Sunday, May 13, 2012

RNC Chairman: JP Morgan Chase's $2 billion loss proves that we need LESS regulation

RNC Chairman, Reince Priebus was on Meet the Press today to discuss, among other things, the topic of financial regulation in the wake of JP Morgan Chase's $2 billion trading loss, this quarter. (Skip to 7:31)

Gregory: [...] In light of the losses on Wall Street this week, you think we need less financial regulation rather than more?

Priebus: I think we need less. I mean the fact of the matter is that Dodd-Frank didn't work. The reality is that we've got 5 to 10 banks in this country, that under our GDP, those 5 to 10 banks make up a huge majority of this country's GDP. Now that's an issue. I do agree that this too big to fail mentality is a problem but I don't think Dodd-Frank fixed anything, in fact I think they made things worse. 
Gregory: So you're satisfied with the way Wall Street operates with the kinds of bets were taken by JP Morgan Chase that led to this kind of loss. You don't think Washington regulators can remedy that?

Priebus: Well, certainly Dodd Frank didn't remedy it. And the record of this president is that he wasn't able to remedy it either.

Gregory: Senator Levin said the Vockler rule, which would govern how they use their money to make these kinds of trades to hedge their bets, it would address that.

Preibus: Listen, I'm not a financial expert or an expert on SEC, but I can tell you this president talks a lot about regulation on Wall Street, he takes millions and millions of dollars on Wall Street, what he's done over the last 3 1/2 years...


...they haven't controlled any of these things. So, they've made things worse.

There's a few angles to this. First off, I'm continuously amazed that despite what happened at the end of 2008, with that whole economic collapse thing, low lives like Preibus are not only not afraid to support going back to those policies, but are willing to do so, loudly and proudly.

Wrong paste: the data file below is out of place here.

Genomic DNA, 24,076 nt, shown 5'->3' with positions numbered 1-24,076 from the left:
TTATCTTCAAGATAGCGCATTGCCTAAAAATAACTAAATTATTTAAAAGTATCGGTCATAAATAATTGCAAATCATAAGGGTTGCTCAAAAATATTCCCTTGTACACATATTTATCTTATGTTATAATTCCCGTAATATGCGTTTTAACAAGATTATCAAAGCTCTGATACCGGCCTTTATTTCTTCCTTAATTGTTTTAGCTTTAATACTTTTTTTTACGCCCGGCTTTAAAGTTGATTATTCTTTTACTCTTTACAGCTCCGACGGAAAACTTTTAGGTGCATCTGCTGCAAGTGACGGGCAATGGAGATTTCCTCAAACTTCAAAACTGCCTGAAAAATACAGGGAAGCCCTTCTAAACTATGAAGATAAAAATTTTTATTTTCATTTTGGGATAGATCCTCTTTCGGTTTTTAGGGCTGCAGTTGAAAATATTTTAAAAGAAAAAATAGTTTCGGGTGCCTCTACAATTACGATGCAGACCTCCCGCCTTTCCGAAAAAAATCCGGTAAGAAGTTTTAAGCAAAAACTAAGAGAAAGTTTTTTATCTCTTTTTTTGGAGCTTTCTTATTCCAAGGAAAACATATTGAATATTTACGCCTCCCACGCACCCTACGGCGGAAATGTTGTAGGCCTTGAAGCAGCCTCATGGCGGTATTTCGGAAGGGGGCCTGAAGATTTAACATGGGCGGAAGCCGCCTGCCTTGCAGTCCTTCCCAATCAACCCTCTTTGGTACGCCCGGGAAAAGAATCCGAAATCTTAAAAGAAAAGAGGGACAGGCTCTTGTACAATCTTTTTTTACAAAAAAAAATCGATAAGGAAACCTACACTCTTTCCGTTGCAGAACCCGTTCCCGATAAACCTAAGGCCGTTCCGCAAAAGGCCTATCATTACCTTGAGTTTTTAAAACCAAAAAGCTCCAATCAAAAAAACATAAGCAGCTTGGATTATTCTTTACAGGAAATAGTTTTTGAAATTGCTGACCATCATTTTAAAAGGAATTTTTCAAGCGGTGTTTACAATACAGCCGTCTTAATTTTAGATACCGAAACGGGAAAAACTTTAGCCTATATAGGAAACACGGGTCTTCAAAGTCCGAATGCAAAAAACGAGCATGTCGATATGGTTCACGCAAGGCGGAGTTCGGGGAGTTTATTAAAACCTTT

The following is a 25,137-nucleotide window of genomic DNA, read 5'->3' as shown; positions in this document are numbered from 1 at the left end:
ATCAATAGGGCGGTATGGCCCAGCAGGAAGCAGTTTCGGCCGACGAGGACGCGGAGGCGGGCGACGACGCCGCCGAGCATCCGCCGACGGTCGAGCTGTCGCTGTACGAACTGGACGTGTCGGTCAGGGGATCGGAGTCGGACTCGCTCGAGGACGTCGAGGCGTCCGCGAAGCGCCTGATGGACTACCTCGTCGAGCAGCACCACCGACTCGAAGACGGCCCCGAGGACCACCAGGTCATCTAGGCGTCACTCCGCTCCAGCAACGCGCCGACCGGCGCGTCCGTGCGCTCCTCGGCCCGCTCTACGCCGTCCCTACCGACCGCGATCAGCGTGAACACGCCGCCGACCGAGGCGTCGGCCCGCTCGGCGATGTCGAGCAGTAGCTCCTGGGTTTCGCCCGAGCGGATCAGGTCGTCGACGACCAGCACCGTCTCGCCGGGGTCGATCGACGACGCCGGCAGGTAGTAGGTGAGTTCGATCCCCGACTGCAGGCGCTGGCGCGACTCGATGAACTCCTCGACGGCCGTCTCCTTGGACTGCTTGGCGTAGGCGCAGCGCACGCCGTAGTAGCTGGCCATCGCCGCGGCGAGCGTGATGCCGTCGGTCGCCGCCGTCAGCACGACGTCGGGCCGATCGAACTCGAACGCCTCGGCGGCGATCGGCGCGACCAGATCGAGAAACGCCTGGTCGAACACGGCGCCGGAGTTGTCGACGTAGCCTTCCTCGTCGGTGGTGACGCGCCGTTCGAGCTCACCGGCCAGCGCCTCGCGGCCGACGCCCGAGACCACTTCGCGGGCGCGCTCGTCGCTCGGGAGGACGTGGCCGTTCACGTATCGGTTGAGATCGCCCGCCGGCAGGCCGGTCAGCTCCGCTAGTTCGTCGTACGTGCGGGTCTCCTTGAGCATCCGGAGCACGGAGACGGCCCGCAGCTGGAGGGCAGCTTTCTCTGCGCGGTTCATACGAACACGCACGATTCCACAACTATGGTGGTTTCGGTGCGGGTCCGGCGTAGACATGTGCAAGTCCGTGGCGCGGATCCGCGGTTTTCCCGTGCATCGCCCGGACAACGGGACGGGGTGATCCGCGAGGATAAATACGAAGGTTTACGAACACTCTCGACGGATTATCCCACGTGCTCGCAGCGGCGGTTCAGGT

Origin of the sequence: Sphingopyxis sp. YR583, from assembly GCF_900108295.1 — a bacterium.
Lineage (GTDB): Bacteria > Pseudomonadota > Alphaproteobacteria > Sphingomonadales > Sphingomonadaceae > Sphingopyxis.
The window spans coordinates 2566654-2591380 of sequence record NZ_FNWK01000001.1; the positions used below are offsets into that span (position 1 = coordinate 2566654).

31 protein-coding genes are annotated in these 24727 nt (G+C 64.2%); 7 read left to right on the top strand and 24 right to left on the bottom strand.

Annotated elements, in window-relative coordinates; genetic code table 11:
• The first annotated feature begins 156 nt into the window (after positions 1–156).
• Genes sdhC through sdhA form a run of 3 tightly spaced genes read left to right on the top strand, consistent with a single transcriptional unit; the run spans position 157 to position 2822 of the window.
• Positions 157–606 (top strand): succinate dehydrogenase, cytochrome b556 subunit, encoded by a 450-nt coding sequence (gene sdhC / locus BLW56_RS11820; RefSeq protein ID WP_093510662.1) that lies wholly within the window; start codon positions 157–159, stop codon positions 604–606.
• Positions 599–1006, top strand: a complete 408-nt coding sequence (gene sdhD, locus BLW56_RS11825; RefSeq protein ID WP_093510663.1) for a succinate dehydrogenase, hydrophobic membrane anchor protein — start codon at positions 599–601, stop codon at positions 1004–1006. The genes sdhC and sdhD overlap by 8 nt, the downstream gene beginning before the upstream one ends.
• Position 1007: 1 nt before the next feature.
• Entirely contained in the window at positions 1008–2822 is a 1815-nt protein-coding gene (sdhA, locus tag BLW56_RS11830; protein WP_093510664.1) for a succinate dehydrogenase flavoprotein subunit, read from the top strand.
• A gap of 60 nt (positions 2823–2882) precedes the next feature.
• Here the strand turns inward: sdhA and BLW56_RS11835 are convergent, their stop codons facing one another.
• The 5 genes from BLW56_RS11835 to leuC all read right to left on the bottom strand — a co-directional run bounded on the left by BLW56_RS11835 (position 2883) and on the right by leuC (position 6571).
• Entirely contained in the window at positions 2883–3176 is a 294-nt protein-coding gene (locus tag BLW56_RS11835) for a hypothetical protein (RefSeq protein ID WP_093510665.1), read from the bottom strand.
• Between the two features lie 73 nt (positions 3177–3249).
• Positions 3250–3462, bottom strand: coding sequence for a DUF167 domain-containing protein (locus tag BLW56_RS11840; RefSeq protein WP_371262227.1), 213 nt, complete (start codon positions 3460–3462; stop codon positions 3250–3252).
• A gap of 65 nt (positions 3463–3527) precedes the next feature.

Second of all, if you, yourself admit you're not a financial expert, you probably shouldn't be criticizing someone else until you've brushed up on the subject.

Third, while it's true that Dodd-Frank, as it was written, didn't prevent this from happening, I'm curious how it "made things worse".

 Fourth, and this is probably the most important point, the reason this happened was because the provision in Dodd-Frank that would have prevented the current situation hasn't even taken effect yet:

The so-called Volcker rule is expected to take effect this summer. But the Fed clarified Thursday that it won't enforce it until July 2014.

Congress directed regulators to craft the rule as part of an extensive regulatory overhaul passed after the 2008 financial crisis. Regulators hope it will limit the kind of risky trading that hastened the financial crisis and forced taxpayers to bail out the banks. It was named after former Federal Reserve Chairman Paul Volcker.

The Fed said it issued the statement to clear up confusion. Some banks had worried that they might have to 
start complying with the new restrictions sooner.

Finally, what exactly was the point of bringing up the fact that Obama's been receiving millions of dollars in campaign donations from Wall Street? Is he sad that he's taking money from them, while still having the audacity to enact mean regulations? Or is this another Rovian attempt to show that Obama's the one in cahoots with the big bad bankers, while simultaneously arguing in their favor by repealing Dodd-Frank?

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